Ucrus was founded in April 2002 in Montevideo, Uruguay. It was the product of a series of struggles and demonstrations waged by clasificadores struggling to be recognised as organised workers (with access to the same rights and benefits as formally employed workers), and for the role they play in the productive cycle and their contribution to the ecological struggle. Ucrus – unlike MNCR – is a trade union, affiliated to the National Confederation of Labour (Confederación Nacional del Trabajo – CNT). Much like the MNCR, Ucrus struggles to improve the working conditions, hygiene and living standards of its members; for the recognition, on the part of society, of clasificadores in their role as primary ecological agents; to move from the informal to the formal category of labour, and thus to be protected by the same social laws; and for access to housing, health care (including clinics for horses used to draw the wagons on which recyclable waste is often transported) and education, amongst others.

Both organisations are made up of a number of grassroots associations, workers’ cooperatives and groups that are comprised and driven by recyclable waste pickers and sorters – united to defend their collective interests. United by material necessity as they may be, however, many of these workers are very aware of the devastating effects of industrial capitalism on the environment. Indeed, it is very often marginalised poor communities, like those from which catadores often come, that are most affected by the pollution and environmental degradation caused by surrounding industry; and this has lead to a recognition of the important role that they as catadores play in struggling to develop sustainable industrial and economic practices, and combat environmental degradation and climate change.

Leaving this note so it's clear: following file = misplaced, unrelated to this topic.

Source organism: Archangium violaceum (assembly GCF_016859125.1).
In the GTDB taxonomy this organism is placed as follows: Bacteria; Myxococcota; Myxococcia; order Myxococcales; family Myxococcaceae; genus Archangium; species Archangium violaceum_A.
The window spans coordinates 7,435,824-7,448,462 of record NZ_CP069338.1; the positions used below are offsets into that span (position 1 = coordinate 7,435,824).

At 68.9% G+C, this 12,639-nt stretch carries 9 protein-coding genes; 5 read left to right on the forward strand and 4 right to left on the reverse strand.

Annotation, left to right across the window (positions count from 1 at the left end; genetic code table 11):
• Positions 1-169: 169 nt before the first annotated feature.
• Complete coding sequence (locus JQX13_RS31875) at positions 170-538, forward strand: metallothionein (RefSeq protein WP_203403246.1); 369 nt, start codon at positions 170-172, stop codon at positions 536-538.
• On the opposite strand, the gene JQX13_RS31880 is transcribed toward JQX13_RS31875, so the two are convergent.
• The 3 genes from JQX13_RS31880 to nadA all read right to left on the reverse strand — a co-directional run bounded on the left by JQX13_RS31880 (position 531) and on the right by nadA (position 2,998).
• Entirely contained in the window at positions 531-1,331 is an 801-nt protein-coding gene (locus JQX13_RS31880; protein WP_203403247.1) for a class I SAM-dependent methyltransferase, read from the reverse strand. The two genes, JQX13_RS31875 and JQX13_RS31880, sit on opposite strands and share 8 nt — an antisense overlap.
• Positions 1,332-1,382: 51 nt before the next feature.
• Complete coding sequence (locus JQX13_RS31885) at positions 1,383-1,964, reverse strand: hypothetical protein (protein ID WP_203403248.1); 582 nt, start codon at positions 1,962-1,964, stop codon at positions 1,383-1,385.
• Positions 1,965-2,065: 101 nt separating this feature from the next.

A look at some of the documents produced by these two movements gives us a clear understanding of the role clasificadores and catadores see themselves as playing both as agents of social transformation and as ‘primary ecological agents’ in the production cycle, and are worth quoting at some length: